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Writing

David Baldacci’s 7 Tips for Writing Action Scenes

Written by MasterClass

Last updated: Nov 8, 2020 • 3 min read

Whether it’s a high-octane battle, an intricate fight sequence, or just a character on the run, action is what grabs the attention of your readers. A good use of action can be a compelling way to draw in your audience, get their adrenaline pumping, and keep them reading to see what will happen next.

Action can also be used to reveal aspects of a character’s personality, as well as their motivations. With over 100 million of his books sold, best-selling author and Lifetime Literary Achievement Award Winner David Baldacci gives his tips for writing action.

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David Baldacci Teaches Mystery and Thriller WritingDavid Baldacci Teaches Mystery and Thriller Writing

In his MasterClass, bestselling thriller author David Baldacci teaches you how he fuses mystery and suspense to create pulse-pounding action.

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David Baldacci’s 7 Tips for Writing Action in Novels

For David, thrilling and believable action comes from understanding the real-life consequences of you novel’s action elements and then rendering them with clear description and sensory detail. Although you want your story to be exciting and compelling, action scenes require a dose of reality to avoid becoming cartoonish. Here are some professional tips to help improve how you write action:

  1. Do research. In order to write compelling action, it is sometimes necessary to go outside your own experiences. This may involve certain events or violent incidents happening to characters that have never happened to you. If you do your research and find out how it really feels to fall off a two-story building, or what it’s like to be in a helicopter crash, you can write action scenes that give the reader a sense of realness.
  2. Show consequences. It’s not enough to just describe something violent happening to a character. Show what happens after. Don’t just describe the way someone gets shot; tell the reader what happens as a result of it. How much blood do a character lose? What level of pain do they experience? How would a bullet wound affect their mental state? You want to give enough details of the action so that it can be easily envisioned by your audience.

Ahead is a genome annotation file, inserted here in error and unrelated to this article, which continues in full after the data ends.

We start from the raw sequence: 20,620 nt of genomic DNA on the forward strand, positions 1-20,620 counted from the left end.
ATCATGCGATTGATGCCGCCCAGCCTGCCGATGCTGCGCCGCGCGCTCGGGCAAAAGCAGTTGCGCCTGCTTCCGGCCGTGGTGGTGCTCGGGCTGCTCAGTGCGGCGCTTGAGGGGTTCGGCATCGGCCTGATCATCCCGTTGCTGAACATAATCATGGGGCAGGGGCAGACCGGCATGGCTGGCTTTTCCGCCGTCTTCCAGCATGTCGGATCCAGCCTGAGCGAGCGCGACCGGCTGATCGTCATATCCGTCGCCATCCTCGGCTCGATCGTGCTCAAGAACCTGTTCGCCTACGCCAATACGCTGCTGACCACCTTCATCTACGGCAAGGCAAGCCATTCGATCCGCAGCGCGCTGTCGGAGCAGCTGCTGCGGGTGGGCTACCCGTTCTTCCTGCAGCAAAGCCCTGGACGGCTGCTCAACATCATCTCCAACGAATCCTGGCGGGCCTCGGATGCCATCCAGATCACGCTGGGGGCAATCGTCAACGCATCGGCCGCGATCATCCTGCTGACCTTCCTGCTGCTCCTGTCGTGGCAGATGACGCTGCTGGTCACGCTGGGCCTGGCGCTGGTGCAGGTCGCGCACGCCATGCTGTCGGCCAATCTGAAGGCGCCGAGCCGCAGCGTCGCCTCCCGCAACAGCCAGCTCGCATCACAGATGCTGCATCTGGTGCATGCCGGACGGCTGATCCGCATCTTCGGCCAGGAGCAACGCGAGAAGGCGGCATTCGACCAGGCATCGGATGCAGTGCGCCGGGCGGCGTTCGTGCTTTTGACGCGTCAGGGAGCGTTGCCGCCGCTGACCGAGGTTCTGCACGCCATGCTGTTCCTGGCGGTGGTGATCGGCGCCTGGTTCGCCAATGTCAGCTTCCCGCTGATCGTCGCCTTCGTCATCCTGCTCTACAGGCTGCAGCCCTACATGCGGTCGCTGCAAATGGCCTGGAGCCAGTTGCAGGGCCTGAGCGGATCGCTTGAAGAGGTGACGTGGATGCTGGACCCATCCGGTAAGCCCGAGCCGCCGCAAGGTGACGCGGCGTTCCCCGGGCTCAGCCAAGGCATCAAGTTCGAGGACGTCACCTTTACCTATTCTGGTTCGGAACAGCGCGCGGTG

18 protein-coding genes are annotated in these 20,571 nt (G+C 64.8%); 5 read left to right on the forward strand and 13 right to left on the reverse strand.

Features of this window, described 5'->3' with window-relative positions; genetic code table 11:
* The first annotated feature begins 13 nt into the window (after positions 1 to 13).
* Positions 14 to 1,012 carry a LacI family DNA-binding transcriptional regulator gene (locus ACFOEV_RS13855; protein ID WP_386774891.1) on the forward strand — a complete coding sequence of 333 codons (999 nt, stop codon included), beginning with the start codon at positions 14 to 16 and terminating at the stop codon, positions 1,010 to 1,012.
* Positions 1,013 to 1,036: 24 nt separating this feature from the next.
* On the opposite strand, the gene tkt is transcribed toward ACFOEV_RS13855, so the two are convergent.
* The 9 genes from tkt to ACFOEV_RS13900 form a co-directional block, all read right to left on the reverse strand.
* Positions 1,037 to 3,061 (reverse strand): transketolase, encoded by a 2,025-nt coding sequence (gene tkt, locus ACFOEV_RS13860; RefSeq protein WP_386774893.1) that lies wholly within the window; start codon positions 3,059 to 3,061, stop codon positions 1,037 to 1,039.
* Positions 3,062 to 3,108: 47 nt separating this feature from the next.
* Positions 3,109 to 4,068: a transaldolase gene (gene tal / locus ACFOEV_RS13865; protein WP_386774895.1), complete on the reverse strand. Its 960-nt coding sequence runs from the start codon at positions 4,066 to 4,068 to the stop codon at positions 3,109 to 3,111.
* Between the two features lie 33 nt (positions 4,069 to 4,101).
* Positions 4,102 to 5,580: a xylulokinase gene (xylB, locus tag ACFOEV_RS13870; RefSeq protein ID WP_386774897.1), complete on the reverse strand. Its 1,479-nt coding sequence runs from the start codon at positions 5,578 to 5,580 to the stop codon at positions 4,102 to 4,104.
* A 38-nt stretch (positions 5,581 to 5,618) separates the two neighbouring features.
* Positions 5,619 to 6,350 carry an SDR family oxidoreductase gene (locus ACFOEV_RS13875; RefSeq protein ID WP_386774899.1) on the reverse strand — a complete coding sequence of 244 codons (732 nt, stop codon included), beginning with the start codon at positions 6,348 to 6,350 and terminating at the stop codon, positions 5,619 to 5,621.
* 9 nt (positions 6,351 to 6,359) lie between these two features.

3. Choreograph scenes. Consider the layout of your action scenes and see if all the moments flow together. If one of your characters is physically fighting another, don’t just throw in action-packed phrases that sound good—describe all the moments as if you were watching two people fight in real life. David will even go through the motions as if he were his characters in order to get a feel for the reality.
  4. Be visual. Describe the important details. Even if all you’re writing is a quick chase scene, taking your time to flesh out significant aesthetics can round out the world you’ve created and deeply immerse your reader. Consider what your characters see, hear, feel, smell, and taste in the midst of an action scene. Creating a heart-pounding moment doesn’t mean it has to be fast. Slow things down and allow the reader to savor the scene. Take a moment to describe a punch, or the sound of a bomb, or the way a building collapses. Your hero can be stuck in an elevator, frantically searching for an escape, but when you add in the sound of screeching gears and the cries of fellow passengers, your reader will feel like they’re there.
  5. Make them react. Note the emotional feelings behind a physical scene. Which feelings are driving their behavior? What happens when they’re hurt by someone they love? A punch can be so much more than a punch if it means something for your character: Let’s say your hero gets attacked by someone who was like a father to him, and the blow breaks his spirit. You can’t assume that the reader knows what that devastation feels like. Be sure to show your character’s reaction.
  6. Use authentic emotion. Make sure the reactions you give your characters are appropriate for them, for both during and after the action. The feelings of these characters while in an action sequence should be in line with the traits you’ve established for them thus far.
  7. Get unreal. It’s okay that not every action scene you write is completely realistic—it is fiction, afterall. However, if something outrageous happens, there needs to be some sort of grounded reaction to it. For example, if you really need your main character to jump out of an airplane after he’s been stabbed and shot, and you think he might actually be able to do it, let the characters around him react with the surprise and disbelief that your reader will likely be feeling.

Want to become a better writer? The MasterClass Annual Membership provides exclusive video lessons on plot, character development, creating suspense, and more, all taught by literary masters, including David Baldacci, Margaret Atwood, Neil Gaiman, Dan Brown, and more.

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